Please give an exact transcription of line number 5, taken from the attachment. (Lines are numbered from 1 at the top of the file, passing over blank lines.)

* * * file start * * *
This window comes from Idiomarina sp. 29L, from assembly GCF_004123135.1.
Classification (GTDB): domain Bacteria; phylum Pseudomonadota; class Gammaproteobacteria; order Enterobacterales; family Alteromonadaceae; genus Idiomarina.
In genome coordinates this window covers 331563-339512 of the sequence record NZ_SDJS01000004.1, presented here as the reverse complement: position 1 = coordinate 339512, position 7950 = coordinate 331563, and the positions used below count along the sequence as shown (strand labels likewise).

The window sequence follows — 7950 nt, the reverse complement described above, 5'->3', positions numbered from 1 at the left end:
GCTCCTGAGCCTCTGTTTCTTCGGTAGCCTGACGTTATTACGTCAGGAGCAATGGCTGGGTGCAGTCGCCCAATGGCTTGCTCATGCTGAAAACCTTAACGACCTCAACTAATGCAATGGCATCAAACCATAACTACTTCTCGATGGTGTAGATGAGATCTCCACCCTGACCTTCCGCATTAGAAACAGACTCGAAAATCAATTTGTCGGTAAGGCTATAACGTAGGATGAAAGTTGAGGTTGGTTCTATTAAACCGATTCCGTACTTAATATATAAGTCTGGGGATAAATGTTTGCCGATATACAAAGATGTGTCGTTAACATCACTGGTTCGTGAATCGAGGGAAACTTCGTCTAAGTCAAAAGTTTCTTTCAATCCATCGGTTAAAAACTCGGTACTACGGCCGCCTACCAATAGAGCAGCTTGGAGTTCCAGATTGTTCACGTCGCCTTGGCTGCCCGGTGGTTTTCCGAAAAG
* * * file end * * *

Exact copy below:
GCTCCTGAGCCTCTGTTTCTTCGGTAGCCTGACGTTATTACGTCAGGAGCAATGGCTGGGTGCAGTCGCCCAATGGCTTGCTCATGCTGAAAACCTTAACGACCTCAACTAATGCAATGGCATCAAACCATAACTACTTCTCGATGGTGTAGATGAGATCTCCACCCTGACCTTCCGCATTAGAAACAGACTCGAAAATCAATTTGTCGGTAAGGCTATAACGTAGGATGAAAGTTGAGGTTGGTTCTATTAAACCGATTCCGTACTTAATATATAAGTCTGGGGATAAATGTTTGCCGATATACAAAGATGTGTCGTTAACATCACTGGTTCGTGAATCGAGGGAAACTTCGTCTAAGTCAAAAGTTTCTTTCAATCCATCGGTTAAAAACTCGGTACTACGGCCGCCTACCAATAGAGCAGCTTGGAGTTCCAGATTGTTCACGTCGCCTTGGCTGCCCGGTGGTTTTCCGAAAAG